behaviour on error

behaviour on error

there are various errors that may occur - syntax errors, type coercion errors (using a number where a string is expected), arithmetic errors (divide by 0), and possibly others (overflow?)I guess the error message, line number etc. is written to stderr. What output is expected to be written to the output file when these errors occur? Is the output ignored, oor should it contain all output statements up to the point of the line that is in error?

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Just to hopefully clarify my question, what is the allowable output of

var a = 0;var b = 1;var c = 2;d = 2abc; // syntax erroroutput(a);output(b);output(c);

Is it allowed for any of a b or c to be output, even though they come after the syntax error?

That's an interesting question. The rules seems to suggest that we have to generate an error. If the error isn't generated then it seems that the (statement) order isn't respected. Still seems like we should be able to generate both the syntax error and the output statements.

My guess is, execution must stop when an error is encountered.

The problem says, "Syntax errors should stop the execution with an error indicating the line number and the statement that caused the syntax error."

Hi,
Yes, the execution should stop on encountering an error and the output till that point and the error statement should be printed in the output file.

Thanks
-Rama

So do we _have_ to write the output even if there is a syntax error, and only output up to the location of the error?In other words - the interpreter has to behave as if executed sequentially?This is a shame. I can imagine schemes where syntax checking is partially done upfront, before any execution is done and output produced, or that statements are executed out of order so the syntax error is discovered much later than corresponding output.

Hi,
Note that we are writing a parallel implementation of a parser and formula interpreter. A serial versionwould have executed these statements sequentially. Since we are looking for an interpreter implementation, we would want output to be generated up to the point where execution succeeded without errors. You can do upfront anlysis and discover errors or execute statements out-of-order in parallel and discover/ addresserrors on the fly when you encounter.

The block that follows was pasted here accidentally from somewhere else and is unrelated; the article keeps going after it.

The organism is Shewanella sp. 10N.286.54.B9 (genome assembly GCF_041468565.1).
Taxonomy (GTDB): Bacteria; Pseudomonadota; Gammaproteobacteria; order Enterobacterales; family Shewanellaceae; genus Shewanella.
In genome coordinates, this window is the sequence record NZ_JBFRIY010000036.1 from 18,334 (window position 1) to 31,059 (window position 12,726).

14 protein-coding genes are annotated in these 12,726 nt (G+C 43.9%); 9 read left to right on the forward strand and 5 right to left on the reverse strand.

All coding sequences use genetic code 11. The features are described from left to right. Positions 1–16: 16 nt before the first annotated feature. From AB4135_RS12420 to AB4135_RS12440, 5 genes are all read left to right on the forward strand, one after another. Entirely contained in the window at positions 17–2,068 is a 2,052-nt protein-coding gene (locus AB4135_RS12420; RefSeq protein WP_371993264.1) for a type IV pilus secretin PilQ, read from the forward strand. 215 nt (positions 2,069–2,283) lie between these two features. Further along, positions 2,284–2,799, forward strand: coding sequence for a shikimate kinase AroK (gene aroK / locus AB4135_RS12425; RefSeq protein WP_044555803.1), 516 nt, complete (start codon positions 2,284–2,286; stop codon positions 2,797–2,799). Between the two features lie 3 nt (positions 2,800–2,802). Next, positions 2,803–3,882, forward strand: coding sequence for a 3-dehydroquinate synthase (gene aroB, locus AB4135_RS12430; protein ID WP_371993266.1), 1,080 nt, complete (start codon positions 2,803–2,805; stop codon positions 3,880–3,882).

Thanks
-Rama

Thanks. If understand what you say, then the results will be as if each statement were executed sequentially.(Of course, the interpreter is not executing sequentially, but it has to have the same affect as if it were.)In my example above, the only allowed output is none - since all output statements come after the syntax error.Can you confirm this?

Just think about the following situation. You have to create a highly-optimized version of an existing interpreted language. Think about JavaScript.The developer writes JavaScript code that considers a specific execution order. However, the parallelized interpreter tries to execute instructions in parallel to increase throughput. The parallelized interpreter has to guarantee correctness. Thus, you need the same effect as if it were executing sequentially in the output.A syntax error stops the execution. No more results have to be shown after the syntax error. However, all the results that had to appear before the syntax error in the sequential input should appear.Cheers,Gaston

Gastón C. Hillar

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